Advocates of this Act believe that a person’s declaration of gender identity outweighs the actual biological science behind the person’s sex.

While everyone is sensitive to the struggles transgender people face, opponents are concerned about the privacy rights of individuals in bathrooms, holding facilities, and airports while being patted down, stripsearched, etc.

Gender Reassignment Surgery:
The passage of this Act would force the military and employers to pay for gender reassignment surgery.

Proponents of this Act indicate that if someone declares that they are one sex but born into another, they should have the option to change their sex biologically through a medical health plan. Many proponents believe that children should be able to make these decisions.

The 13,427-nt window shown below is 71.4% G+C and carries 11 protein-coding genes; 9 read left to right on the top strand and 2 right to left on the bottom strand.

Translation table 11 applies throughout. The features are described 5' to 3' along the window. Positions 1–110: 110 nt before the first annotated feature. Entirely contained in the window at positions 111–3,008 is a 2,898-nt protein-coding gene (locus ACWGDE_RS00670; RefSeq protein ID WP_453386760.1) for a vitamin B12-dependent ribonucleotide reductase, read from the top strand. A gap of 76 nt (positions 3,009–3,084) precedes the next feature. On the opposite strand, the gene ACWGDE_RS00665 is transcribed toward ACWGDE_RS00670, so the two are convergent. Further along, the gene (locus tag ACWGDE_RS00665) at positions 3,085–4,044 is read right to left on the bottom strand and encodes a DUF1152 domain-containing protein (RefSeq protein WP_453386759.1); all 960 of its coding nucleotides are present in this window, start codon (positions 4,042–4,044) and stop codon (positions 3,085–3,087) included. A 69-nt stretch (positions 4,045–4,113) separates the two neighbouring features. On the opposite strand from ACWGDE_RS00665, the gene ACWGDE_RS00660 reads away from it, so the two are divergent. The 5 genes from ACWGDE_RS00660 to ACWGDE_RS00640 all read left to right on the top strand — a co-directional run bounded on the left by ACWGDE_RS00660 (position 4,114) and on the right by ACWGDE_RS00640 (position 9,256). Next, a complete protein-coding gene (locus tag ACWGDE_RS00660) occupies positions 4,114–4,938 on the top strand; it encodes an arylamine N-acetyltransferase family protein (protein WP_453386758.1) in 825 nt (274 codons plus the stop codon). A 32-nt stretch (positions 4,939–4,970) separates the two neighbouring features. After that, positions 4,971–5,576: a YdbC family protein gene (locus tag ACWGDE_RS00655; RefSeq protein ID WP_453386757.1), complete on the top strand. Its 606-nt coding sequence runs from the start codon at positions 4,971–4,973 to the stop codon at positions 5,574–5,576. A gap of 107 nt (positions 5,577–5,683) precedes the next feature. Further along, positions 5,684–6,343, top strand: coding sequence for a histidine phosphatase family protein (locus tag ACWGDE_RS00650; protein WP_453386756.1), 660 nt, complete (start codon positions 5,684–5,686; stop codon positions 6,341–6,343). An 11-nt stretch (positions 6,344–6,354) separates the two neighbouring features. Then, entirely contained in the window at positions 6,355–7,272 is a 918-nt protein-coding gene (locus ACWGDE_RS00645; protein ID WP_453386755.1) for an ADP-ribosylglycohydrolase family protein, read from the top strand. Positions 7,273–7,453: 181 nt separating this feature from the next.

Opponents are concerned that this would be an unnecessary expense added to employers and the military that will take away from the funds necessary to secure our country properly.

Religious Institutions
The passage of this Act would force religious schools, adoption agencies, and charities to face federal sanctions for upholding their traditional beliefs regarding gender.

Proponents of the Equality Act believe that many religious institutions should be forced to change for the sake of modernization.

Many opponents believe the First Amendment guarantees freedom of religion, and thus this Act should not be used to coerce churches into compliance.

The majority of people are not in favor of housing and employment discrimination based on sexual orientation or gender identity. There are existing laws and Supreme Court decisions that protect individuals from such discrimination.
While the resolution is before the Senate for deliberation, now is the time for us to think about what H. R. 5, called the Equality Act, means for our society, schools, religion, employment, and families.